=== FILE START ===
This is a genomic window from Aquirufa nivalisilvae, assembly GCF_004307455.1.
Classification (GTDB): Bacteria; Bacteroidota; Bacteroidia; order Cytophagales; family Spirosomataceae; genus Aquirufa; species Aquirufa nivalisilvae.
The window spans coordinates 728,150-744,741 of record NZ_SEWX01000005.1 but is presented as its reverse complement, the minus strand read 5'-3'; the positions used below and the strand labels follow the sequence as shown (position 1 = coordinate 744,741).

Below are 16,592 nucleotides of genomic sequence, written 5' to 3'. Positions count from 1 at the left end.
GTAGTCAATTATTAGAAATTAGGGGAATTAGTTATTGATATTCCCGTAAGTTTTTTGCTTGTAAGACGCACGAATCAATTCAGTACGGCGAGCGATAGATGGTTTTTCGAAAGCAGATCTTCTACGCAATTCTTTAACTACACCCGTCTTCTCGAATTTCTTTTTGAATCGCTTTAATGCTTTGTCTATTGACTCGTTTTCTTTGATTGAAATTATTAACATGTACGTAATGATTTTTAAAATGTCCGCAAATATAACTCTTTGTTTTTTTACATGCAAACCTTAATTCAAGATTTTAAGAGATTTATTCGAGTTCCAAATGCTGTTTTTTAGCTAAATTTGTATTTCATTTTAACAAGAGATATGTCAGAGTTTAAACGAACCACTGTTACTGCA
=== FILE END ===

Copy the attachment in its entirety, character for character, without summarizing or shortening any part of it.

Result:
This is a genomic window from Aquirufa nivalisilvae, assembly GCF_004307455.1.
Classification (GTDB): Bacteria; Bacteroidota; Bacteroidia; order Cytophagales; family Spirosomataceae; genus Aquirufa; species Aquirufa nivalisilvae.
The window spans coordinates 728,150-744,741 of record NZ_SEWX01000005.1 but is presented as its reverse complement, the minus strand read 5'-3'; the positions used below and the strand labels follow the sequence as shown (position 1 = coordinate 744,741).

Below are 16,592 nucleotides of genomic sequence, written 5' to 3'. Positions count from 1 at the left end.
GTAGTCAATTATTAGAAATTAGGGGAATTAGTTATTGATATTCCCGTAAGTTTTTTGCTTGTAAGACGCACGAATCAATTCAGTACGGCGAGCGATAGATGGTTTTTCGAAAGCAGATCTTCTACGCAATTCTTTAACTACACCCGTCTTCTCGAATTTCTTTTTGAATCGCTTTAATGCTTTGTCTATTGACTCGTTTTCTTTGATTGAAATTATTAACATGTACGTAATGATTTTTAAAATGTCCGCAAATATAACTCTTTGTTTTTTTACATGCAAACCTTAATTCAAGATTTTAAGAGATTTATTCGAGTTCCAAATGCTGTTTTTTAGCTAAATTTGTATTTCATTTTAACAAGAGATATGTCAGAGTTTAAACGAACCACTGTTACTGCA